Lib Dems hit a new poll low

Support for Clegg’s party falls to just 8 per cent – the lowest level in 20 years.

There's no chance of the coalition's tuition fees bill being defeated in the Commons this afternoon, but Nick Clegg's big day hasn't got off to a good start. The latest YouGov poll puts the Lib Dems on just 8 per cent, their lowest level of support in any survey since 1990.

As ever, one should add the caveat that this could be an outlier, but it will certainly concentrate MPs' minds ahead of the vote. Several have majorities smaller than the number of students and prospective students in their constituencies. If repeated at an election on a uniform swing, the latest figures would reduce Clegg's party to a rump of just ten seats.

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Latest poll (YouGov/Sun): Labour majority of 2

It's the sense that the Lib Dems played fast and loose with the voters, rather than the decision to raise tuition fees itself, that is proving truly toxic for the party. The memory of Clegg's more-pious-than-thou act is still fresh enough for voters to be outraged by his policy reversal. As the FT's Alex Barker noted recently, the Lib Dem leader missed multiple opportunities to avoid this fate.

New Statesman poll of polls

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Hung parliament, Labour 9 seats short

The Lib Dems must have known that their manifesto promise to phase out tuition fees would not survive a hung parliament. Indeed, there was every possibility that they would be forced to raise them. But still they chose to sign a specific (and highly publicised) NUS pledge for crude electoral purposes.

Clegg's subsequent decision to take "full ownership" of the coalition programme (perhaps his greatest mistake) meant that abstention was no longer a credible option. And, don't forget, a mass abstention would still have broken the election pledge to vote against any increase in fees.

The dizzying range of justifications since offered for the party's U-turn (the Greek crisis, the state of the public finances, the coalition agreement, the "progressive" nature of the new policy) has only further antagonised voters. The Lib Dems have alieanted swaths of their natural supporters. As things stand, there's little to suggest they'll win them back.

George Eaton is political editor of the New Statesman.

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Can Philip Hammond save the Conservatives from public anger at their DUP deal?

The Chancellor has the wriggle room to get close to the DUP's spending increase – but emotion matters more than facts in politics.

The magic money tree exists, and it is growing in Northern Ireland. That’s the attack line that Labour will throw at Theresa May in the wake of her £1bn deal with the DUP to keep her party in office.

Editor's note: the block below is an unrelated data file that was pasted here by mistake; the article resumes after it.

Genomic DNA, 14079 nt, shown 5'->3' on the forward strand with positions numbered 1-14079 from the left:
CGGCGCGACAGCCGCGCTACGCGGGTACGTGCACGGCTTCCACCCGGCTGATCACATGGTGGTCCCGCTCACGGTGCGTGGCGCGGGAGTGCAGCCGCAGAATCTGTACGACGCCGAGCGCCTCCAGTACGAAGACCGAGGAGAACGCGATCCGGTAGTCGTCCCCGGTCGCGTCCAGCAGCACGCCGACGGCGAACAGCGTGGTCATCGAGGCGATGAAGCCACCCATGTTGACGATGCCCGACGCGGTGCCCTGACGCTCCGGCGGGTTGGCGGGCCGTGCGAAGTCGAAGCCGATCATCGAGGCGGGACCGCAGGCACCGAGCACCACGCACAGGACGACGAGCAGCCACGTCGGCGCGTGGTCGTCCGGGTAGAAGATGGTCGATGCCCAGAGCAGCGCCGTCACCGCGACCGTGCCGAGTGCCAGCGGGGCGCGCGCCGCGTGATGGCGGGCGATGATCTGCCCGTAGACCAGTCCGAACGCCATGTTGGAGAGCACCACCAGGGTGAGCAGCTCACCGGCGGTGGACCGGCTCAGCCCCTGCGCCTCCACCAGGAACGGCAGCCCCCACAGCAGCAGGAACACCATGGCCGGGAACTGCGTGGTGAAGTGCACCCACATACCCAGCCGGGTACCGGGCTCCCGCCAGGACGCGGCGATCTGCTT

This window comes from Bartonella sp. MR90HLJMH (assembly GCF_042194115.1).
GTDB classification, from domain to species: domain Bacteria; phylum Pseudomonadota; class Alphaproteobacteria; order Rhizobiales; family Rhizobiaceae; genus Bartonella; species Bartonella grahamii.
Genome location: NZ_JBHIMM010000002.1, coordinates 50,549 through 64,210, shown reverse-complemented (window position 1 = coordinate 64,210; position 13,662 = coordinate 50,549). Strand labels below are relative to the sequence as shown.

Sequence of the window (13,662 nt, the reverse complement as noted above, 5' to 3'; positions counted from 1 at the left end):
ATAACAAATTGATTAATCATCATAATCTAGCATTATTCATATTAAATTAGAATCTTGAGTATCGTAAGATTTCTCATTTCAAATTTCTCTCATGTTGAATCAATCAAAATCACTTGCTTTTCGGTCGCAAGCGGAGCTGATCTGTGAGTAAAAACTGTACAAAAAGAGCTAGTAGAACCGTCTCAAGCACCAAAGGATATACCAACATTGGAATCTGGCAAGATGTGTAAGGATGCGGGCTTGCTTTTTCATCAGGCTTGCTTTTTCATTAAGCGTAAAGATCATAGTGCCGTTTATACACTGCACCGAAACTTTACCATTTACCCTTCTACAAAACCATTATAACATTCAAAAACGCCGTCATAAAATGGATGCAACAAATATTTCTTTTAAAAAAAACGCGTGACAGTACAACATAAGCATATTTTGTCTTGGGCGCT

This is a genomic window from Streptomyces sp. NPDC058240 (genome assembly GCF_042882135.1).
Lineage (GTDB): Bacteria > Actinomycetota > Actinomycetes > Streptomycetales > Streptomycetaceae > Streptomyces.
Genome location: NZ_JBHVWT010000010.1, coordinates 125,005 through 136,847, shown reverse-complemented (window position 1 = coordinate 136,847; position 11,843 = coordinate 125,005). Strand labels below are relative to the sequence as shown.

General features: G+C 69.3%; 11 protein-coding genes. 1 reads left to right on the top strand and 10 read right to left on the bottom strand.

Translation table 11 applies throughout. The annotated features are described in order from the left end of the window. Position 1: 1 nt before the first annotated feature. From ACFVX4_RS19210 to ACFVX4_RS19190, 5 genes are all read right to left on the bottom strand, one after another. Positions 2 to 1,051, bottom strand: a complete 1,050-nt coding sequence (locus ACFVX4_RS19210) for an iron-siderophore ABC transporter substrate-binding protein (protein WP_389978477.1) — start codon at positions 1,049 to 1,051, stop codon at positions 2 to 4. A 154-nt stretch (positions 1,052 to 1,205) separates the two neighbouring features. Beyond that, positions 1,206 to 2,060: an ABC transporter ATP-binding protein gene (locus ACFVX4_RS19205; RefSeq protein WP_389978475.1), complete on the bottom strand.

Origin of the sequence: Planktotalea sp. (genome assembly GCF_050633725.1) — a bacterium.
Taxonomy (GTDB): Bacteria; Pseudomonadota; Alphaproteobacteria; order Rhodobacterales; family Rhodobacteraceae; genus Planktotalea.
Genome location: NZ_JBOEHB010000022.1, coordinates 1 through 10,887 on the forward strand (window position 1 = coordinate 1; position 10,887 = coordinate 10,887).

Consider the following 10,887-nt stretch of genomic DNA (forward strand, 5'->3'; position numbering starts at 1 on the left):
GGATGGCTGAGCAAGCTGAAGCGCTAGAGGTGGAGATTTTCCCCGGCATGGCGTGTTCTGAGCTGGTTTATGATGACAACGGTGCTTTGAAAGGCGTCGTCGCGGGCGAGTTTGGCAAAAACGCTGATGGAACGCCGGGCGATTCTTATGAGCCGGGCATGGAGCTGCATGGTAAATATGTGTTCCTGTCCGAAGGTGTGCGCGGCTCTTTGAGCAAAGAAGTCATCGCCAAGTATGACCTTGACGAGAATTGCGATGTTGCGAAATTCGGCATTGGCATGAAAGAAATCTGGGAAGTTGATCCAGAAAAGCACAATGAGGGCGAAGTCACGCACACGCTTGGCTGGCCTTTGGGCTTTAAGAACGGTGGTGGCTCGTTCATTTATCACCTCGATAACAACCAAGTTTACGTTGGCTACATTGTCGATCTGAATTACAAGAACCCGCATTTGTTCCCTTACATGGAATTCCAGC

It’s worth noting that while £1bn is a big deal in terms of Northern Ireland’s budget – just a touch under £10bn in 2016/17 – as far as the total expenditure of the British government goes, it’s peanuts.

The British government spent £778bn last year – we’re talking about spending an amount of money in Northern Ireland over the course of two years that the NHS loses in pen theft over the course of one in England. To match the increase in relative terms, you’d be looking at a £35bn increase in spending.

But, of course, political arguments are about gut instinct rather than actual numbers. The perception that the streets of Antrim are being paved by gold while the public realm in England, Scotland and Wales falls into disrepair is a real danger to the Conservatives.

But the good news for them is that last year Philip Hammond tweaked his targets to give himself greater headroom in case of a Brexit shock. Now the Tories have experienced a shock of a different kind – a Corbyn shock. That shock was partly due to the Labour leader’s good campaign and May’s bad campaign, but it was also powered by anger at cuts to schools and anger among NHS workers at Jeremy Hunt’s stewardship of the NHS. Conservative MPs have already made it clear to May that the party must not go to the country again while defending cuts to school spending.

Hammond can get to slightly under that £35bn and still stick to his targets. That will mean that the DUP still get to rave about their higher-than-average increase, while avoiding another election in which cuts to schools are front-and-centre. But whether that deprives Labour of their “cuts for you, but not for them” attack line is another question entirely. 

Stephen Bush is special correspondent at the New Statesman. His daily briefing, Morning Call, provides a quick and essential guide to domestic and global politics.

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